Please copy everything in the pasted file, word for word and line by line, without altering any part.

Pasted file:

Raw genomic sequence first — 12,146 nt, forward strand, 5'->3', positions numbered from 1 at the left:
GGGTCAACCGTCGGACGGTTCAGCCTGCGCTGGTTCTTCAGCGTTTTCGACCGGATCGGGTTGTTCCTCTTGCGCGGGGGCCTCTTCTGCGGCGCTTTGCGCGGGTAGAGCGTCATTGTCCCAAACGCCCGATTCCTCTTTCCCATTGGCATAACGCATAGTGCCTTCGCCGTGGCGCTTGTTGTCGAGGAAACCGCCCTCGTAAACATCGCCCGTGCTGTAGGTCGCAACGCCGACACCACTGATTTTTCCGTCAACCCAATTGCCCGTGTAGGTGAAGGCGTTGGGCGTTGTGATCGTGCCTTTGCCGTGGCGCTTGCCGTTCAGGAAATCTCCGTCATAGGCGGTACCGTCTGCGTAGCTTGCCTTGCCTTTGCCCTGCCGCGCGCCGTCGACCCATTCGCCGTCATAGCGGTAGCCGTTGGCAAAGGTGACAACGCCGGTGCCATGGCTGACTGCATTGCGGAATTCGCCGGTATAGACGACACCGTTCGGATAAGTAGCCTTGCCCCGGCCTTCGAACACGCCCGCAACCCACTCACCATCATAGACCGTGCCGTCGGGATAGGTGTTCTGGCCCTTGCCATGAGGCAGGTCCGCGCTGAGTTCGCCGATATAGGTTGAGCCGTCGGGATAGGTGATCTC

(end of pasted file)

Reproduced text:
Raw genomic sequence first — 12,146 nt, forward strand, 5'->3', positions numbered from 1 at the left:
GGGTCAACCGTCGGACGGTTCAGCCTGCGCTGGTTCTTCAGCGTTTTCGACCGGATCGGGTTGTTCCTCTTGCGCGGGGGCCTCTTCTGCGGCGCTTTGCGCGGGTAGAGCGTCATTGTCCCAAACGCCCGATTCCTCTTTCCCATTGGCATAACGCATAGTGCCTTCGCCGTGGCGCTTGTTGTCGAGGAAACCGCCCTCGTAAACATCGCCCGTGCTGTAGGTCGCAACGCCGACACCACTGATTTTTCCGTCAACCCAATTGCCCGTGTAGGTGAAGGCGTTGGGCGTTGTGATCGTGCCTTTGCCGTGGCGCTTGCCGTTCAGGAAATCTCCGTCATAGGCGGTACCGTCTGCGTAGCTTGCCTTGCCTTTGCCCTGCCGCGCGCCGTCGACCCATTCGCCGTCATAGCGGTAGCCGTTGGCAAAGGTGACAACGCCGGTGCCATGGCTGACTGCATTGCGGAATTCGCCGGTATAGACGACACCGTTCGGATAAGTAGCCTTGCCCCGGCCTTCGAACACGCCCGCAACCCACTCACCATCATAGACCGTGCCGTCGGGATAGGTGTTCTGGCCCTTGCCATGAGGCAGGTCCGCGCTGAGTTCGCCGATATAGGTTGAGCCGTCGGGATAGGTGATCTC